When we choose those chasing after Christ as friends, we can be brought into accountability with our own weaknesses. As we speak truth into each other’s lives and pray for one another just as Scripture commands, we will be challenged to become more like Christ, and held publically accountable for the recurring sins in our life.

What is True Biblical Community?

Community is a way in which God brings about spiritual growth among believers. Without community, we lack both accountability and encouragement. True biblical community is one that constantly and consistently points to Christ while displaying the grace of God to others in their lives. Community that seeks to glorify Christ should be united, prayerful, and Christ-exalting.


When we are striving to live for Christ together, we should be striving for unity. Community brings about an opportunity to both extend grace to others and receive it from them when we fall short. It is easy to get caught up in our differences, to focus on the faults of others, and to remain in our division. However, we should strive to seek peace with fellow believers. In Colossians 3, Paul reminds us of this by saying,

Put on then, as God’s chosen ones, holy and beloved, compassionate hearts, kindness, humility, meekness, and patience, bearing with one another and, if one has a complaint against another, forgiving each other; as the Lord has forgiven you, so you also must forgive. And above all these put on love, which binds everything together in perfect harmony.
-Colossians 3:12-14


Secondly, we can be brought into a deeper community with believers by praying together. God promises that “where two or three are gathered in my name, there am I among them” (Matthew 18:20).  I have seen the Lord most clearly at work when believers pray together. If you are discouraged by pre-existing division or attempting to find God-honoring friendships where you are, I suggest that you start praying with and for people.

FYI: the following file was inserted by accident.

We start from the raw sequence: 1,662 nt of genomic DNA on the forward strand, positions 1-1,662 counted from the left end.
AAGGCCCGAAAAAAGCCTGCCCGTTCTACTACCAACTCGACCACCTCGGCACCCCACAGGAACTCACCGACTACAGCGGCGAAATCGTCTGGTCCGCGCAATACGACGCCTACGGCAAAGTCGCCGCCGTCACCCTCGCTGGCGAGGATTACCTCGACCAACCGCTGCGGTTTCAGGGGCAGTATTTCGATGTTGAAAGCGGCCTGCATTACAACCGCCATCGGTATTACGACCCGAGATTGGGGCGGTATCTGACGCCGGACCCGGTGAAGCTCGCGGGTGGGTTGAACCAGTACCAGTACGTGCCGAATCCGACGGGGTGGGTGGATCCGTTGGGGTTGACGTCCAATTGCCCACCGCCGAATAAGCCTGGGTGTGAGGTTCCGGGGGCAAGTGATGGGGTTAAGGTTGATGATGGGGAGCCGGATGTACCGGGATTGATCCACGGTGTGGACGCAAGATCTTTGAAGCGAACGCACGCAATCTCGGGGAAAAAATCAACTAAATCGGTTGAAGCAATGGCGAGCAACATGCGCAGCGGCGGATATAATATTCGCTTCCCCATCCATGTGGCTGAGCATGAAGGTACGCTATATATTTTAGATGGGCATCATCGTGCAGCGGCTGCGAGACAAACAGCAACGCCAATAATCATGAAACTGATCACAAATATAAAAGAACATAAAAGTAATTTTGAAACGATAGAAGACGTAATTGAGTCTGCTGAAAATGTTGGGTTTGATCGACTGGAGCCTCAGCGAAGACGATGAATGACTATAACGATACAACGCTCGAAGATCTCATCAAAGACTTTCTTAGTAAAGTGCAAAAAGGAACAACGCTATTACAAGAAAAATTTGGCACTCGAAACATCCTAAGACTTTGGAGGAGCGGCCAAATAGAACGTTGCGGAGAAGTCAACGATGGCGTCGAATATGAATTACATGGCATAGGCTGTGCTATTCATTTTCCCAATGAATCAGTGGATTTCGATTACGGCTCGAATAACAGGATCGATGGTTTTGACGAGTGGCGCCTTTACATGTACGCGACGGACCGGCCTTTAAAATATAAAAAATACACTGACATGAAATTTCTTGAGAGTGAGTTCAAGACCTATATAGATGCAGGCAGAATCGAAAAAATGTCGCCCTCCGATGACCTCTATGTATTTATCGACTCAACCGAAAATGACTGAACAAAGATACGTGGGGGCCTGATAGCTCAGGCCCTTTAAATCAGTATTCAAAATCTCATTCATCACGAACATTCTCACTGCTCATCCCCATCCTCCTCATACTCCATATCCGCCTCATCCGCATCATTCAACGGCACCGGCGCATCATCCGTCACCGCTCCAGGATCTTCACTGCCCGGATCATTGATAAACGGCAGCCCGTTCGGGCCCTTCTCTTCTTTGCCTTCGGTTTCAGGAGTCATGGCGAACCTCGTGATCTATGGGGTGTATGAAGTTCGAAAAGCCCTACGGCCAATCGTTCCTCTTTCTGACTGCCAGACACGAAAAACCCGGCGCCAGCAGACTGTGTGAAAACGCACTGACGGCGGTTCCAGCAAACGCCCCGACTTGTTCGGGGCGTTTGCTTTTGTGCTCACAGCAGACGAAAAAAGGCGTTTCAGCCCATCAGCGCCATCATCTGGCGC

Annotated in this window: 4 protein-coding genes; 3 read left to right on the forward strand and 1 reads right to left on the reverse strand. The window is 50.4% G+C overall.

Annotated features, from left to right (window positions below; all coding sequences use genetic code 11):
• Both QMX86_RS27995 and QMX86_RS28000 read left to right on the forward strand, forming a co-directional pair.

Ask others how you can pray for them and set aside time with them to pray specifically for them. Prayer can be a tool for God to bind us more closely together. When God uses prayer to bring us together, we are shown our collective need for Him. There is unity when believers come together in the adoration of God and humbly place their needs before Him.


Lastly, community should be focused on exalting Christ. Community allows us to see a glimpse into the kingdom of God as [ultimately] the goal of it should be the glorification of Christ and a celebration of His work on the cross. When we experience a genuine, Christ-exalting community, we see a foretaste of what’s to come in eternity. We see a glimmer of Revelation 7, which says:

After this I looked, and behold, a great multitude that no one could number, from every nation, from all tribes and peoples and languages, standing before the throne and before the Lamb, clothed in white robes, with palm branches in their hands, and crying out with a loud voice, “Salvation belongs to our God who sits on the throne, and to the Lamb!” And all the angels were standing around the throne and around the elders and the four living creatures, and they fell on their faces before the throne and worshiped God, saying, “Amen! Blessing and glory and wisdom and thanksgiving and honor and power and might be to our God forever and ever! Amen.
-Revelation 7:9-12

What a picture of what is to come and what believers must long for! How gracious that our loving Father would give us each other as we continue to walk in our faith. It is essential that we know we do not have to do life alone, but we are able to lean on each other, bearing with one another our burdens as we continue to point each other to Christ. The song “We Will Feast In The House of Zion” illustrates this, as it says:

We will feast in the house of Zion
We will sing with our hearts restored
He has done great things, we will say together
We will feast and weep no more

May we all seek a community that is centered around Christ, unified in His love, and aimed at bringing glory to Him, for this is a picture of eternity.